The Legal Beat
Law Student Accidentally Gets New Driver’s License With Photo Of Her Wearing A Face Mask
Posted on Wednesday February 24, 2021
File this one under pandemic problems: A third-year law student is grabbing headlines across the country because she was wearing her face mask when a DMV employee snapped her picture for her new driver’s license — and that’s how the license was ultimately issued. Oopsie!
Meet Lesley Pilgrim, who’s due to graduate from Chapman University School of Law later this spring. Pilgrim visited the DMV earlier this month to obtain a REAL ID, and after an hours-long wait, it was finally her turn to get her picture taken. No one ever told her to remove her mask, and before she had the opportunity to speak, the deed had already been done. Once the DMV staffer realized what happened, he retook Pilgrim’s picture — this time, without her mask — but it was already too late.
About a week or so later, Pilgrim was shocked when she received her new license. “Of course this would happen to me,” she said, before wondering if the license was even a valid form of identification. The would-be lawyers and lawyers in her life were eager to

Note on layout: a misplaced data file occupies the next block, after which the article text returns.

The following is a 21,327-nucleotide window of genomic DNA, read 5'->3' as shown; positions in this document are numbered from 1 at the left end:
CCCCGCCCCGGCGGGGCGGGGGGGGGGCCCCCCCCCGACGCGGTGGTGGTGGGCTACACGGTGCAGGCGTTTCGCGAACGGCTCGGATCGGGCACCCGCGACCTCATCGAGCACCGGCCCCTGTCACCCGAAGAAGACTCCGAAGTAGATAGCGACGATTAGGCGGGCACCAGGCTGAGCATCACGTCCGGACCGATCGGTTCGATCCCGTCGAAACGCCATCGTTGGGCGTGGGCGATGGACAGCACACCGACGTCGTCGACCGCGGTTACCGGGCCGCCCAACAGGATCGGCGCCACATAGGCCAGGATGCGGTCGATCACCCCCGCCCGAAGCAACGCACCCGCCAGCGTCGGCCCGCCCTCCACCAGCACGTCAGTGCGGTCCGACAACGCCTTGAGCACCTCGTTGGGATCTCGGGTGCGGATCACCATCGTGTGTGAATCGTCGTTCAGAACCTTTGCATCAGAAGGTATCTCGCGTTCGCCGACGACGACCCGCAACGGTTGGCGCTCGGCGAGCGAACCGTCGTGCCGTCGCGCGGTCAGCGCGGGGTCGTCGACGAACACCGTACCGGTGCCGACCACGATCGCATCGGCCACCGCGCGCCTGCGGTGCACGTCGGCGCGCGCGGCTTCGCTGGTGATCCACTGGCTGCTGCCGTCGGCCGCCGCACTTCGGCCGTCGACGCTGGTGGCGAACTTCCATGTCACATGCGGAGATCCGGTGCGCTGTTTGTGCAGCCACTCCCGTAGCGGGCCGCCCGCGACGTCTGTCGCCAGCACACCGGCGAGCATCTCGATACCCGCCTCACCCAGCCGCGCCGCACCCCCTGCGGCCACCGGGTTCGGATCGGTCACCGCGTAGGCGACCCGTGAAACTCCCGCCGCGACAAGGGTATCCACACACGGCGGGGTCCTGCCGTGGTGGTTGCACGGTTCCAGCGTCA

help laugh at her. From a Yahoo! article about her unprecedented troubles:
Pilgrim sent a photo of her license to her law school friends, asking if anyone knew if she would have a legal issue with it. “They all laughed at me,” she says. “Nobody helped.”
So, she sent the photo to her father, who is an attorney. “He didn’t help me either. He just laughed,” she says. Instead, Pilgrim’s father posted a picture of her license on Facebook, where it was spotted by a reporter.
Pilgrim is getting another new license, but hopefully she’ll be able to hold onto this one as a souvenir — according to a spokesperson from the California DMV, this is the only REAL ID out of 9.6 million where someone is wearing a face mask.
Staci Zaretsky is a senior editor at Above the Law, where she’s worked since 2011. She’d love to hear from you, so please feel free to email her with any tips, questions, comments, or critiques. You can follow her on Twitter or connect with her on LinkedIn.